It sometimes seems like our economies have been in transition for a very long time, since ‘e-‘ became a prefix that hailed a new world order at some point in the 90s. I have one nagging doubt about digital economy strategies. While I have no doubt that the digital economy – understood as “the global network of economic and social activities that are enabled by platforms such as the internet, mobile and sensor networks” – is part of and shaping both our world and us, I do have some apprehension in the development of stand alone strategies that address only that aspect of the economy or community development. In times of transition, there is a tendency to continue to segregate rather than integrate and to chart a transition from an existing paradigm to a new one. The digital economy strategy becomes an add on – a bit like the ‘e-‘ of the last decade and a half. I prefer to see integrated planning and iterative approaches that recognise that the digital economy is, in fact, already with us and that ICT is cross-cutting. This is indeed foundational for the new economy. Economies, industry and enterprise are driven by innovation, services and knowledge and there are opportunities to reinvent business process and models. Further, I suggest these digital economy strategies, including theFederal Government’s strategy, are transition strategies – they are readiness, engagement, adoption, industry and/or adaptation strategies – which punctuate the evolution of economic development and other strategic planning led by local and regional agencies.

A handful of reminders and takeaways from the EDA Conference and Masterclass included:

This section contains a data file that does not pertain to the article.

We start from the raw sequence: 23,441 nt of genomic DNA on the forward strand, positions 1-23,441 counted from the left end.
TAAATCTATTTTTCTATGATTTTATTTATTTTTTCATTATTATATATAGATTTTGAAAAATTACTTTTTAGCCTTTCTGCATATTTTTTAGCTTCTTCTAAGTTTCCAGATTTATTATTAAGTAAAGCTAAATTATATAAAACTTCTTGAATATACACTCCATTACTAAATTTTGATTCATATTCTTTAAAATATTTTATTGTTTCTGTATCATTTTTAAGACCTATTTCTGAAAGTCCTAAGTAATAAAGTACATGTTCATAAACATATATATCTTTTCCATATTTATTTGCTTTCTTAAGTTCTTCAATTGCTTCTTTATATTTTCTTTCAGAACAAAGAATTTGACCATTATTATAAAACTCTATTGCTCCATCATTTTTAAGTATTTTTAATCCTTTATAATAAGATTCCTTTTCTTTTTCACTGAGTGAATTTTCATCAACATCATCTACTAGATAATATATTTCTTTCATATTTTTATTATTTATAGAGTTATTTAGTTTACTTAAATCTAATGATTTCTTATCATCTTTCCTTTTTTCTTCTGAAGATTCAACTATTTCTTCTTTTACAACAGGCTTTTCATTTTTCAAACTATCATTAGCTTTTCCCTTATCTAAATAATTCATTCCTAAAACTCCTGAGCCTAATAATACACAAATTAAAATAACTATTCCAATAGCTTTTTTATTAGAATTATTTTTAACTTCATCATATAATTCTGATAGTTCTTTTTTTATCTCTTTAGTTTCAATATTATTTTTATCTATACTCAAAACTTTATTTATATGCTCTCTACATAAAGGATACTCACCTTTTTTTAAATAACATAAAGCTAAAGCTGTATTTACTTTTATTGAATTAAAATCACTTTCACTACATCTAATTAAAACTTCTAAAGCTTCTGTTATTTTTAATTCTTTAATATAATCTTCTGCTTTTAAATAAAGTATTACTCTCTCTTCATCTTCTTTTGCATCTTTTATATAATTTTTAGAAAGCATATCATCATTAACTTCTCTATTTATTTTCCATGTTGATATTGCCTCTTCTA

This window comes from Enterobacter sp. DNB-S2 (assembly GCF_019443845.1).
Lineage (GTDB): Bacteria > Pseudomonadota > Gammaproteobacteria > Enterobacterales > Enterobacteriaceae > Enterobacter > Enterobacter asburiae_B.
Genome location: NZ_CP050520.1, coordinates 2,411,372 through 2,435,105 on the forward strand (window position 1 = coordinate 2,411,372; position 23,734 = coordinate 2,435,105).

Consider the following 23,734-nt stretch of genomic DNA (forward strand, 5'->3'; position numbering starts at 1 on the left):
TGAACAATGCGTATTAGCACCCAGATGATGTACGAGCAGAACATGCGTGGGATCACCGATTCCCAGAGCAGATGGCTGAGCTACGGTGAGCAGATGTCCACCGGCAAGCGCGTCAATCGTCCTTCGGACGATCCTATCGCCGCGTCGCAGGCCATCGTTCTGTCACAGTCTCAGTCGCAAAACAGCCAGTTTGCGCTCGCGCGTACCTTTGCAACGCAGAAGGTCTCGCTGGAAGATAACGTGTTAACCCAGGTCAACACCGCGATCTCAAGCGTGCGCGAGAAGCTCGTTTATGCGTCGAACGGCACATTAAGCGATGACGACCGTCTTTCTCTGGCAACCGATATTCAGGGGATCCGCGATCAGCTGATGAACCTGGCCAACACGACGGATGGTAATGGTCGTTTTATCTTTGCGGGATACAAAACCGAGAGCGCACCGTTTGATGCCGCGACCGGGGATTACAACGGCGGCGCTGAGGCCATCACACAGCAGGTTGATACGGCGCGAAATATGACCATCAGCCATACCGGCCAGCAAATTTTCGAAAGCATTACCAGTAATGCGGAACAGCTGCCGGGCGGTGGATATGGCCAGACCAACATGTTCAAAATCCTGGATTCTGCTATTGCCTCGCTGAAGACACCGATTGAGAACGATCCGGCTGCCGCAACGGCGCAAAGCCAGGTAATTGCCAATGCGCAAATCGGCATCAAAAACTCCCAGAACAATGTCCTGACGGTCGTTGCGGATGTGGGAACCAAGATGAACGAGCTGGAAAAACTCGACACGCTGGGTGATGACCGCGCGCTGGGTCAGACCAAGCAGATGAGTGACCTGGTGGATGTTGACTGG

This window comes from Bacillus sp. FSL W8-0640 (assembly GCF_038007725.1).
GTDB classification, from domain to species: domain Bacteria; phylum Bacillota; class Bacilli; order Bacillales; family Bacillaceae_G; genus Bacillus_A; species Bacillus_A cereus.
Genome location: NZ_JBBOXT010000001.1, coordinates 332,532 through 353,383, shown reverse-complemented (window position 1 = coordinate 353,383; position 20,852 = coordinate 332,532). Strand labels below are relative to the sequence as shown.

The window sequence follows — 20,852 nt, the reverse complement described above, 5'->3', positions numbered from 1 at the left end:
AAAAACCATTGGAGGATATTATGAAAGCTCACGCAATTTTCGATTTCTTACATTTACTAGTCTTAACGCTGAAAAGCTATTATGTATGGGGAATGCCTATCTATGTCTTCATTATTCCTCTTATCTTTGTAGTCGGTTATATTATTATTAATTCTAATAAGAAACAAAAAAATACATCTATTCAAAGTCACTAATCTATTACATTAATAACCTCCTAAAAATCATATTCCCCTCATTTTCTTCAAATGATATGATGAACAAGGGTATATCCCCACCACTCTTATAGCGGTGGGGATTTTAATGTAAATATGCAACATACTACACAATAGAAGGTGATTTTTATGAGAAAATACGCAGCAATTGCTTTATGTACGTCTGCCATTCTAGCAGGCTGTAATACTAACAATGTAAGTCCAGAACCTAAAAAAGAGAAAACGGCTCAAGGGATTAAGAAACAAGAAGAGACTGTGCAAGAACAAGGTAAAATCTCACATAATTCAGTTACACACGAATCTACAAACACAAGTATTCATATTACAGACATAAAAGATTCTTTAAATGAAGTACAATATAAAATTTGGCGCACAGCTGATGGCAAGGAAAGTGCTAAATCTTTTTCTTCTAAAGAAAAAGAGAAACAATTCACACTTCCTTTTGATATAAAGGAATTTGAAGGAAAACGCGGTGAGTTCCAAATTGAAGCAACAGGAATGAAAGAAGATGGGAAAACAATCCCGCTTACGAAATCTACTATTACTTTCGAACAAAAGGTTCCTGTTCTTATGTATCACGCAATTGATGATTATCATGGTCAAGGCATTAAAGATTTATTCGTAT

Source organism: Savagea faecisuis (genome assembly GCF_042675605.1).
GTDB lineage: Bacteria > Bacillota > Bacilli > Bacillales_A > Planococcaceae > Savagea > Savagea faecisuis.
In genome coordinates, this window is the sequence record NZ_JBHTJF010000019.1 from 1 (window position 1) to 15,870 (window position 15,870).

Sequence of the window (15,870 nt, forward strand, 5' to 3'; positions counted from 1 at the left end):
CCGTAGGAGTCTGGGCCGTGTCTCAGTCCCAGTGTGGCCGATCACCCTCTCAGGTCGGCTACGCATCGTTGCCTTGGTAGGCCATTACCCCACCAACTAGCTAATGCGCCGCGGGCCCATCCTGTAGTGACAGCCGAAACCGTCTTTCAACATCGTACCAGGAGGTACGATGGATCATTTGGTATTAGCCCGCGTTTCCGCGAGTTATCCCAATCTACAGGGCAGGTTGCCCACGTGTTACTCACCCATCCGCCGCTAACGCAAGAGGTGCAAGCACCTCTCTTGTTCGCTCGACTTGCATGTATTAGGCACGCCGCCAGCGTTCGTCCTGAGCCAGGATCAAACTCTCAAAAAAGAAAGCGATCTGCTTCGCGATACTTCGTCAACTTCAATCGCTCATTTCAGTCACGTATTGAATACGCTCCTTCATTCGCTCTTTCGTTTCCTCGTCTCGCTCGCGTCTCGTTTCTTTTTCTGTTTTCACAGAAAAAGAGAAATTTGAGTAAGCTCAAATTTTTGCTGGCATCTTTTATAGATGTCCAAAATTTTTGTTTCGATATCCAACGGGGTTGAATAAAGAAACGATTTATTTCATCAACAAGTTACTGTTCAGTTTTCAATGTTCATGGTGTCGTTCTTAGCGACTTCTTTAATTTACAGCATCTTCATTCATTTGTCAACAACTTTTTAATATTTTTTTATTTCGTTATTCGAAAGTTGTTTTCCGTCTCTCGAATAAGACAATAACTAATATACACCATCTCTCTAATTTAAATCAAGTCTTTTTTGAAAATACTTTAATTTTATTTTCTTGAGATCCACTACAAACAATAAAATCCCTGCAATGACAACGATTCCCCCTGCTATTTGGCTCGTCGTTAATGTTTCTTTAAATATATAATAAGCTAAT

• Digital exclusion is not an option for an ‘intelligent community’ – can’t create a digital golden age for the privileged (Robert Bell)
  • At the regional and local level, we are preparing the ground for a greater vision and new opportunities (Geoff Heydon)
  • Today’s business models are still relevant and will co-exist with new business models and process (Geoff Heydon)
  • Social media facilitate problem solving; there are opportunities to hook into idle capacity (or cognitive surplus)
  • Invest, Collaborate, Engage, Demonstrate, Share, Act (Colin Griffith)
  • High speed broadband is social infrastructure (Kate Cornick)
  • A sustaining narrative and vision is needed. It’s about ‘connectedness’ not just connectivity (Martin Stewart-Weeks)
  • Libraries play a pivotal role in enhancing literacy and digital literacy (Ross Duncan)
  • NBN is only part of the story – we have to make it sing and dance; foster cultural change; nurture and catalyse innovation (Tim Williams)
  • In ‘smart city’ frameworks, governance is centrally important but the least researched (Tim Williams).
  • Governance needs new tools, new interfaces and new methods e.g. urban informatics (Tim Horton)

As I read some of the example strategies, many of which do seem to chart that transitioning zone, it seems that many of them have matched their aspiration and reality, understanding the value of foresight, deliberation and visioning. The strategies establish a promise and commitment from the local authorities, while seeking to establish competitive position. However, it also presents a major challenge in that it entreats local authorities and their officers to collaborate and abandon their silos and guild structures.

Finally, continuing on this theme of knowledge and innovation, the EIDOS Institute recently hosted a conference on Achieving Regional Development: Pathway to Productivity, which we unfortunately couldn’t attend. The conference recognised that achieving regional productivity and development through innovation requires both a sound understanding of the key resources of the region and a willingness to look outside of traditional workforce and development opportunities and recognize the need for engagement with non-traditional industries such as the ICT, clean technology and health technology industries.  The presentations from this event are now available online.